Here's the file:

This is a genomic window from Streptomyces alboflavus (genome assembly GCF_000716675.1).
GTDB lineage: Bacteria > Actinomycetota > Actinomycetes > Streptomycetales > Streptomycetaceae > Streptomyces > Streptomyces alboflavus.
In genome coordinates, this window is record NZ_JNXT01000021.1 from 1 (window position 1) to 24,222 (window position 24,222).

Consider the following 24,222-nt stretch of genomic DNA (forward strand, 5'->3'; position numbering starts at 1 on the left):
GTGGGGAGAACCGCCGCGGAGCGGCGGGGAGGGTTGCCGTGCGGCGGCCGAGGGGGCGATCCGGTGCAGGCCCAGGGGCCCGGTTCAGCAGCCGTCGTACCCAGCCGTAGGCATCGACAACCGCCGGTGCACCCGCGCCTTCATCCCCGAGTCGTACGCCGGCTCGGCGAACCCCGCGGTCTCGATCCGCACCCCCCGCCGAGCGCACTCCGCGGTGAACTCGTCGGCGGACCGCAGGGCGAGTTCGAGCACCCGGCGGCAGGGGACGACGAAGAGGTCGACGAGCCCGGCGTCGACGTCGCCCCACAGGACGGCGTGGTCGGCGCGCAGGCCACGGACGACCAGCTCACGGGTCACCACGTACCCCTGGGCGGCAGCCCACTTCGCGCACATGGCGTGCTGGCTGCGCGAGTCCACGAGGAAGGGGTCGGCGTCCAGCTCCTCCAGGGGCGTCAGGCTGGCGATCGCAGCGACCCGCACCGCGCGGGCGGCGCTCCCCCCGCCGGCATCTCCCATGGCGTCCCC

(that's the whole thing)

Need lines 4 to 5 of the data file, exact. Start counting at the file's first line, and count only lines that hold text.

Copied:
Consider the following 24,222-nt stretch of genomic DNA (forward strand, 5'->3'; position numbering starts at 1 on the left):
GTGGGGAGAACCGCCGCGGAGCGGCGGGGAGGGTTGCCGTGCGGCGGCCGAGGGGGCGATCCGGTGCAGGCCCAGGGGCCCGGTTCAGCAGCCGTCGTACCCAGCCGTAGGCATCGACAACCGCCGGTGCACCCGCGCCTTCATCCCCGAGTCGTACGCCGGCTCGGCGAACCCCGCGGTCTCGATCCGCACCCCCCGCCGAGCGCACTCCGCGGTGAACTCGTCGGCGGACCGCAGGGCGAGTTCGAGCACCCGGCGGCAGGGGACGACGAAGAGGTCGACGAGCCCGGCGTCGACGTCGCCCCACAGGACGGCGTGGTCGGCGCGCAGGCCACGGACGACCAGCTCACGGGTCACCACGTACCCCTGGGCGGCAGCCCACTTCGCGCACATGGCGTGCTGGCTGCGCGAGTCCACGAGGAAGGGGTCGGCGTCCAGCTCCTCCAGGGGCGTCAGGCTGGCGATCGCAGCGACCCGCACCGCGCGGGCGGCGCTCCCCCCGCCGGCATCTCCCATGGCGTCCCC